Exposures will be obtained through physical securities as well as derivative instruments commonly accepted by other institutional investors such as futures, swaps, options, forward contracts, and reverse repurchase agreements may be utilized. Exposures may include long/short positions.
        Legal account structures will primarily be in the form of separately managed accounts and institutional commingled funds, however, from time to time limited partnership agreements or other similar forms may also be utilized.
    3. Strategic Portfolio
      The Strategic portfolio will be built utilizing excess operating funds that should not be needed for liquidity purposes. As compared to the Core portfolio, the Strategic portfolio will have higher return expectations and a higher level of expected volatility. These are truly long-term funds and should be thought of similarly to retirement and endowment funds.
      1. Risk Balanced
        It is expected that this portfolio will be meaningfully balanced across traditional risk factors including equities, real interest rates, inflation (both actual and expected), commodities and credit.
        Additionally, non-traditional risk factors including value, momentum, carry, defensive and trend may be included. It is also expected that idiosyncratic (active) risk will be taken in this portfolio from time to time.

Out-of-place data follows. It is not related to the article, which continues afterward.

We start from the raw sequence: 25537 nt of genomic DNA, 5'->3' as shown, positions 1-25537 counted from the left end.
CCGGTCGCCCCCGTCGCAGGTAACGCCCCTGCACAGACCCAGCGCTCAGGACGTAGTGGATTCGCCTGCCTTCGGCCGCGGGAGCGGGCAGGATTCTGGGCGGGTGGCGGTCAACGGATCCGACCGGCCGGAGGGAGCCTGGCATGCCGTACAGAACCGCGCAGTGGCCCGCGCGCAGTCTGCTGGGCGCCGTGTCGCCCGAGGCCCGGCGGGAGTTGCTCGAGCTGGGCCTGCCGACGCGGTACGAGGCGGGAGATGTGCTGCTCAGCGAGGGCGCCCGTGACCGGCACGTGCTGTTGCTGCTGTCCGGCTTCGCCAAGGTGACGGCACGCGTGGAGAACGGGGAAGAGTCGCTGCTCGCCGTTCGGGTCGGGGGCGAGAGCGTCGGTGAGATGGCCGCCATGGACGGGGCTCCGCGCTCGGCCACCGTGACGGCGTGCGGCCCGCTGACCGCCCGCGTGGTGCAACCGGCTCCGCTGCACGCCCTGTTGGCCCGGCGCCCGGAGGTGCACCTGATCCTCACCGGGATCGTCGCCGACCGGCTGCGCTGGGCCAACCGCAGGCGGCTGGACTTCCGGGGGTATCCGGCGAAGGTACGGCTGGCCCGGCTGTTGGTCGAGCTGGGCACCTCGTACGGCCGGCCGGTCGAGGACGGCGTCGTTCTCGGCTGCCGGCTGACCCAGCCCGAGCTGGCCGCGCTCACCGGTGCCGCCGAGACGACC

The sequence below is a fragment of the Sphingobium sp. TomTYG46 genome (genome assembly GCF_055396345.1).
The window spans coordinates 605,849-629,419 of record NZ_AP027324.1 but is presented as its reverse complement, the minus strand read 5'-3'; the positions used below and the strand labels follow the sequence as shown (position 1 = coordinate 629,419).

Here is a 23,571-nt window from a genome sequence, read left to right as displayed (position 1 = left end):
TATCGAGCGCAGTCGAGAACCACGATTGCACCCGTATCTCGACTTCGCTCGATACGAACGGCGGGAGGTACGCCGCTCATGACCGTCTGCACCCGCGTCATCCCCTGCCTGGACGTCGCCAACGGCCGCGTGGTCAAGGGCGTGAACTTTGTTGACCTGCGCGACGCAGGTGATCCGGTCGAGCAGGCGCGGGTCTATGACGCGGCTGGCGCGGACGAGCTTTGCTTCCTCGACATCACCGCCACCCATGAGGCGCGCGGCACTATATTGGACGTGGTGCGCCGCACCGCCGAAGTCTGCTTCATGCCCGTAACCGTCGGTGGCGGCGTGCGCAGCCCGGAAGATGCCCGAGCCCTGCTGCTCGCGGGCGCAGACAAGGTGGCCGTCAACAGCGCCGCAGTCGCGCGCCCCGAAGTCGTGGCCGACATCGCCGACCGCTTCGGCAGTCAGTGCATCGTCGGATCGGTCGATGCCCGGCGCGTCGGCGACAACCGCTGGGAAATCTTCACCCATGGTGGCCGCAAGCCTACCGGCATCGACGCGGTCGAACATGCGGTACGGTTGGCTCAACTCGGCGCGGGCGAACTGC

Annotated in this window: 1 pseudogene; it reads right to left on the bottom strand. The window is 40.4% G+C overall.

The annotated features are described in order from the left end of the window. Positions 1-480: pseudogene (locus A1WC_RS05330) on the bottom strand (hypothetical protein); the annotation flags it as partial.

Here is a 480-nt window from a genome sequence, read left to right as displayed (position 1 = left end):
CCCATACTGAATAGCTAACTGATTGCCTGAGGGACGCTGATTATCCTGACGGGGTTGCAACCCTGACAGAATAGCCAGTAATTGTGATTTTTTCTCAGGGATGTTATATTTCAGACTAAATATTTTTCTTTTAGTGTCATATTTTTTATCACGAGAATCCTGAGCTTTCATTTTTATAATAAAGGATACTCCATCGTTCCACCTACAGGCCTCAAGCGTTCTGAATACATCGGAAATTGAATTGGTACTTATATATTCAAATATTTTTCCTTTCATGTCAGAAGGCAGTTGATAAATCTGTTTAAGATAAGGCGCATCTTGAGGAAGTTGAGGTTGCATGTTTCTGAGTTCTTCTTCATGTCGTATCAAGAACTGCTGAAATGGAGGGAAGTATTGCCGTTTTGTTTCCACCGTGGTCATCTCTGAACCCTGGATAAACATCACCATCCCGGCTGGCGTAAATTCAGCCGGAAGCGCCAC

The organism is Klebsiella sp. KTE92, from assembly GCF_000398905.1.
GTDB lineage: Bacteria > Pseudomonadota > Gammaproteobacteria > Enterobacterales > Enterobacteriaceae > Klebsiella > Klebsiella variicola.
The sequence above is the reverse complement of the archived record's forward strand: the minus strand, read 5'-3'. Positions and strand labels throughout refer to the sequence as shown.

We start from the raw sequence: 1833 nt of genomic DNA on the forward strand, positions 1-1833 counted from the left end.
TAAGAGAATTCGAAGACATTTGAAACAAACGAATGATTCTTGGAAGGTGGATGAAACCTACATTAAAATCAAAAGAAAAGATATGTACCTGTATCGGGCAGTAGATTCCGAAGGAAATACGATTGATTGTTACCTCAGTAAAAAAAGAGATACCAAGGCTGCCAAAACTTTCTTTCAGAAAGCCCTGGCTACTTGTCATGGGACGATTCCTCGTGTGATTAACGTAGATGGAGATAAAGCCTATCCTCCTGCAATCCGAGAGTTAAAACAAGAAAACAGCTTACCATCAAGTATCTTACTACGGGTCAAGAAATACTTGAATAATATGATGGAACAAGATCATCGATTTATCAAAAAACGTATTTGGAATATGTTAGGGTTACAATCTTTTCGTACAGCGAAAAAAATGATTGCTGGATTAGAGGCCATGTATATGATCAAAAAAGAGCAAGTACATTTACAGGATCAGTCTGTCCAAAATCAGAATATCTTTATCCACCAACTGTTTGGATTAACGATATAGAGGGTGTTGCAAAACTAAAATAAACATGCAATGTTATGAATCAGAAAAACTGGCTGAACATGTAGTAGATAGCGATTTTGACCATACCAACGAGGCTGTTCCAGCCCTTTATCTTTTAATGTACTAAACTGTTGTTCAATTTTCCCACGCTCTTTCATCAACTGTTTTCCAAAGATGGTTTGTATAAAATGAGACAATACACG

Exposure will be obtained through physical securities and/or conventional derivative instruments commonly accepted by other institutional investors such as, futures, swaps, options, forward contracts and reverse repurchase agreements.
        Legal account structures will primarily be in the form of separately managed accounts, institutional commingled funds and limited partnership agreements.
      2. Real Estate/Infrastructure
        Specific types of fund investments may be structured as equity and/or debt and include categories broadly defined as core, value added, and opportunistic. In addition, investments may be made in real estate investment trusts and master limited partnerships from time to time.
        Legal account structures will primarily be in the form of limited partnership agreements with average tenure of 10-12 years. Separately managed accounts and institutional commingled funds may also be utilized from time to time.
      3. Private Debt
        Specific types of long-only and long/short strategies including, but are not limited to, distressed debt funds, distressed for control funds, whole loans and pools, levered loans and pools, and mortgage servicing rights.
        Legal account structures will primarily be in the form of limited partnership agreements.
      4. Venture Capital